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What Is the Difference Between Abdominoplasty and Liposuction?

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  • Written By: Donna Johnson
  • Edited By: Nancy Fann-Im
  • Last Modified Date: 23 November 2014
  • Copyright Protected:
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    Conjecture Corporation
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People may consider having cosmetic surgery for various reasons. After pregnancy or substantial weight loss, for example, the abdomen may take on a less-than-desirable appearance. Anyone considering abdominal cosmetic surgery should know the differences between abdominoplasty and liposuction. The former, also known as a tummy tuck, is a procedure that not only removes fat and excess skin, but also tightens the muscles of the abdominal wall. Liposuction only removes excess fat by suctioning it out of the abdomen.

The choice between abdominoplasty and liposuction depends in part on the patient's desired results. A tummy tuck typically is recommended for individuals that have both extra fat and loose skin on the abdomen. This loose skin does not respond to diet or exercise and is common in female patients after pregnancy. Members of both sexes may also be left with excess skin after losing a lot of weight.

Liposuction does not affect loose skin or the abdominal muscles in any way. This procedure simply suctions excess fat from specific areas, such as the "love handles" at the sides of the waist and the abdomen. A patient considering abdominoplasty and liposuction will likely benefit more from the latter procedure if his only concern is pockets of fat that remain despite proper diet and exercise.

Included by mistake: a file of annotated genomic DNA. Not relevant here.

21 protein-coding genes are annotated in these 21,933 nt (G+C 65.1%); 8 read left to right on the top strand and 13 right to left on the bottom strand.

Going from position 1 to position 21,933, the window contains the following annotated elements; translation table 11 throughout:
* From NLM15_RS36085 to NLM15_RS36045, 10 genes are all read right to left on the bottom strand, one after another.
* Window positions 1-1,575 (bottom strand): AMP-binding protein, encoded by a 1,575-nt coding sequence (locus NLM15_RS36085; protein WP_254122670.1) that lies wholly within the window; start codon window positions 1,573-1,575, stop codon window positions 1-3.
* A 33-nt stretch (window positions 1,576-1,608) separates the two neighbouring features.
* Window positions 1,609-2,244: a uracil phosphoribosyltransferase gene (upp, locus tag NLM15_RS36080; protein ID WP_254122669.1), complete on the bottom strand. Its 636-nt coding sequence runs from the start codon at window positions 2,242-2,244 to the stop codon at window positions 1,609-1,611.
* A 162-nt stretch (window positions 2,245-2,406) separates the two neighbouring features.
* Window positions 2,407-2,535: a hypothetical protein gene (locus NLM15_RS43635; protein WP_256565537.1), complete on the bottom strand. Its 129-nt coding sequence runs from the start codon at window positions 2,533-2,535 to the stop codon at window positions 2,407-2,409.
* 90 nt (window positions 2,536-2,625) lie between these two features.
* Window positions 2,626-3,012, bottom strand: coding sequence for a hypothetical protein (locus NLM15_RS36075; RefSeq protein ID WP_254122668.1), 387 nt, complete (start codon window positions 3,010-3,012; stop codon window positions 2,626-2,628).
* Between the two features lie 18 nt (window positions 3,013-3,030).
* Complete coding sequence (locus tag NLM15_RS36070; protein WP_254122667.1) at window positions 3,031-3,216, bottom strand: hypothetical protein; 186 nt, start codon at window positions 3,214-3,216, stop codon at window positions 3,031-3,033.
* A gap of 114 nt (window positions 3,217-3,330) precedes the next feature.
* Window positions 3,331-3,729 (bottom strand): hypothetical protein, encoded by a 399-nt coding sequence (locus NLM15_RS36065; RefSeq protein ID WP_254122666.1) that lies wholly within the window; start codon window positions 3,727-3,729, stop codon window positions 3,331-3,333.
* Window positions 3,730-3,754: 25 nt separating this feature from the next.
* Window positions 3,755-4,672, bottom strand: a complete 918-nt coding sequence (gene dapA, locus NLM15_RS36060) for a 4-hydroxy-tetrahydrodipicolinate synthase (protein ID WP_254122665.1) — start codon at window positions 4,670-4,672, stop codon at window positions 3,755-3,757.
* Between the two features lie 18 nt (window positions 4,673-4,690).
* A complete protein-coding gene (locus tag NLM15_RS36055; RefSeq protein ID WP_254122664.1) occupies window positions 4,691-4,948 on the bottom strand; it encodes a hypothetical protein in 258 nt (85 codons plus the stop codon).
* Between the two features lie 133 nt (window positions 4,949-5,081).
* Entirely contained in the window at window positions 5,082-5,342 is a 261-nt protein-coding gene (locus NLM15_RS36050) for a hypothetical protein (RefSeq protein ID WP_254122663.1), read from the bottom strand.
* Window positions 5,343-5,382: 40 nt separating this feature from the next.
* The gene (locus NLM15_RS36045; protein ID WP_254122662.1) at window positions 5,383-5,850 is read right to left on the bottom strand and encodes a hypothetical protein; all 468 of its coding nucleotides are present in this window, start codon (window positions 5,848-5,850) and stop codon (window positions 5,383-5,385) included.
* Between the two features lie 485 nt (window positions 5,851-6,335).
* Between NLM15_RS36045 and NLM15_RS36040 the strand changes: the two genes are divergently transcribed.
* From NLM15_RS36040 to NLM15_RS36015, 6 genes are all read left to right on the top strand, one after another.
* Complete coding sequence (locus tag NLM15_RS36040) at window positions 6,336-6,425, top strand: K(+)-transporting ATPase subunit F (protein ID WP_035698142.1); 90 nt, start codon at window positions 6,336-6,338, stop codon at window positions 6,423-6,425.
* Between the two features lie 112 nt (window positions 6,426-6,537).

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There are different varieties of both abdominoplasty and liposuction. A partial abdominoplasty targets the lower abdominal area, below the navel. This is generally an outpatient procedure that only takes approximately two hours to complete. A complete abdominoplasty removes excess fat and skin from the entire abdomen. As this procedure is more invasive, it may take up to five hours to finish and requires a short period of hospitalization afterward.

Liposuction is usually an outpatient procedure, with techniques that vary according to the amount of fat to be removed and the patient's skin type. Tumescent liposuction, in which a mixture of saline, lidocaine and epinephrine is injected into the fatty area, is most frequently used. This procedure calls for a large amount of fluid, unlike the super-wet method that only uses an amount of liquid equal to the amount of fat to be removed. Fat may also be liquefied using ultrasound vibrations, either alone or in conjunction with super-wet liposuction, before it is suctioned out.

Some patients may be ineligible for both abdominoplasty and liposuction. These include people who smoke, as smoking can restrict blood flow to the surgery site, which can impede proper healing. Patients who have a history of developing blood clots may also not be good candidates for these procedures.

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